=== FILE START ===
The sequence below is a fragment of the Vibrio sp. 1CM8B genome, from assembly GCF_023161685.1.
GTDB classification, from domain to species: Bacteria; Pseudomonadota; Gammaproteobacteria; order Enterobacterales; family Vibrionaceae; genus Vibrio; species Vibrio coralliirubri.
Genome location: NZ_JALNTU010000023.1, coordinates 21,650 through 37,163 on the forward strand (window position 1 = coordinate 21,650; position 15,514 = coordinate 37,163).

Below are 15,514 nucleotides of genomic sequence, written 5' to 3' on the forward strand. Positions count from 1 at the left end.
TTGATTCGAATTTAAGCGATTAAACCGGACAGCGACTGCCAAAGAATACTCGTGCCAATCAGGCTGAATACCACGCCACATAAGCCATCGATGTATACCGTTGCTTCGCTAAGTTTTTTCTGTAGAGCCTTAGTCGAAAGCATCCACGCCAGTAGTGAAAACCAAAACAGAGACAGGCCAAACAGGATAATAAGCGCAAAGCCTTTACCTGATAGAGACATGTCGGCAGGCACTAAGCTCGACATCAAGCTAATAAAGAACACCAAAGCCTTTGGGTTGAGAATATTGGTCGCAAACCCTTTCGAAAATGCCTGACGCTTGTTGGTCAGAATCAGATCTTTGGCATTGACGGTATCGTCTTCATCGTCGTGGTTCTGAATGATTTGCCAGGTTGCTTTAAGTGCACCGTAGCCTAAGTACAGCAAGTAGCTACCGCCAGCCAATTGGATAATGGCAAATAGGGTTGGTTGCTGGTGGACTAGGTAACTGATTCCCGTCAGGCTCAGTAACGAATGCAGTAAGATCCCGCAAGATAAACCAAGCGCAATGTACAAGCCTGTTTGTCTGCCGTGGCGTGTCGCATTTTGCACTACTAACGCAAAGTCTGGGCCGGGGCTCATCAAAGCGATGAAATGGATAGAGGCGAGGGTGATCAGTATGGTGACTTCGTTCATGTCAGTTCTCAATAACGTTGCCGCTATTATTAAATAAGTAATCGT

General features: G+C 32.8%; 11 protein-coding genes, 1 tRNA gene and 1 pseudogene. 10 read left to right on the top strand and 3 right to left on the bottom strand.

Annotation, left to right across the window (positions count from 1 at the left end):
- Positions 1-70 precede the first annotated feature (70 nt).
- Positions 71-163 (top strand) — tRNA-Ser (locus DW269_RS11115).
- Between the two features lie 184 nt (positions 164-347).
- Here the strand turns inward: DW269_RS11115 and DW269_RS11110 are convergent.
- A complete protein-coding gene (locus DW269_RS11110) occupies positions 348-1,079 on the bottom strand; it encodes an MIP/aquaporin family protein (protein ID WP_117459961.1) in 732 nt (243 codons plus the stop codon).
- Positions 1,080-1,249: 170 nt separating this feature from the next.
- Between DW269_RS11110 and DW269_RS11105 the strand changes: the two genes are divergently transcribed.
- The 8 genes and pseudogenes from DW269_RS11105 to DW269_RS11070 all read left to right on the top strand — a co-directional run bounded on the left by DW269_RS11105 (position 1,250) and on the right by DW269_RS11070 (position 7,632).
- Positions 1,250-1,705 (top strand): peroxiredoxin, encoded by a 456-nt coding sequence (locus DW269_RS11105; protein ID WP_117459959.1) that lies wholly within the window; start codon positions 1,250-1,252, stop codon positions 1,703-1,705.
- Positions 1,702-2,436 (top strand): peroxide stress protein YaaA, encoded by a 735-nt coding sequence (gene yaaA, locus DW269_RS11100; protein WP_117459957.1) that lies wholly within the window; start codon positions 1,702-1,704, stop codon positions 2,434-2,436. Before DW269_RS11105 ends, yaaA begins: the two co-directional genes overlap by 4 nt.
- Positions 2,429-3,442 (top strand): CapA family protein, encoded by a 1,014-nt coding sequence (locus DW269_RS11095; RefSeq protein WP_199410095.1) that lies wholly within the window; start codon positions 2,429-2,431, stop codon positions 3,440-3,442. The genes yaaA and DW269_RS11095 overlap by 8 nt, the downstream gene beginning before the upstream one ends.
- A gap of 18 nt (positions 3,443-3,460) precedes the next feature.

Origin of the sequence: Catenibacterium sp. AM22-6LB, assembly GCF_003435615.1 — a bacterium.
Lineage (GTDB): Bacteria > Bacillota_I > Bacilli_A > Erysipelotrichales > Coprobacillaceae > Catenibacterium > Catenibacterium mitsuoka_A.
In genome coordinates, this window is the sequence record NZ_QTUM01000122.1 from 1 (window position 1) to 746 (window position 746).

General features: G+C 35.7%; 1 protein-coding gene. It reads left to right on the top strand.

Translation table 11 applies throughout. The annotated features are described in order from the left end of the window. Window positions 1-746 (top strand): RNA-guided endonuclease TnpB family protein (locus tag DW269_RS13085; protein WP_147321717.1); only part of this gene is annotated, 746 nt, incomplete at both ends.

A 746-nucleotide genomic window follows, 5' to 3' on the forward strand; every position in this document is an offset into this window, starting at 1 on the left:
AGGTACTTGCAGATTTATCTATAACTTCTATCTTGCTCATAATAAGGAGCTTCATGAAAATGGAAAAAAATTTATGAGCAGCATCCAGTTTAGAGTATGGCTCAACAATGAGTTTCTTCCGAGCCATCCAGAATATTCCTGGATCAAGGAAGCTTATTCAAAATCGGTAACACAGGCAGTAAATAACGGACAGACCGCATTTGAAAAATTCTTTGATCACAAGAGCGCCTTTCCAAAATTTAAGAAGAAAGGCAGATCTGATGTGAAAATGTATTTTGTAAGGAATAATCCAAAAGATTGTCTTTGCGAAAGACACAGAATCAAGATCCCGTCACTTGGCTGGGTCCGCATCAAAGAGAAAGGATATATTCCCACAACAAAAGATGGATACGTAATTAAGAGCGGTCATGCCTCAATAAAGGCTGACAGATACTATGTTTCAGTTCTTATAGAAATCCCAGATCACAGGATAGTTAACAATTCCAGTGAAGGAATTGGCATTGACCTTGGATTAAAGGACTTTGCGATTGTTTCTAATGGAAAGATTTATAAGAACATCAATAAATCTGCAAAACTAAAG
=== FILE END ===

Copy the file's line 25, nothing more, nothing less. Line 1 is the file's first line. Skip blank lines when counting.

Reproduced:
A 746-nucleotide genomic window follows, 5' to 3' on the forward strand; every position in this document is an offset into this window, starting at 1 on the left: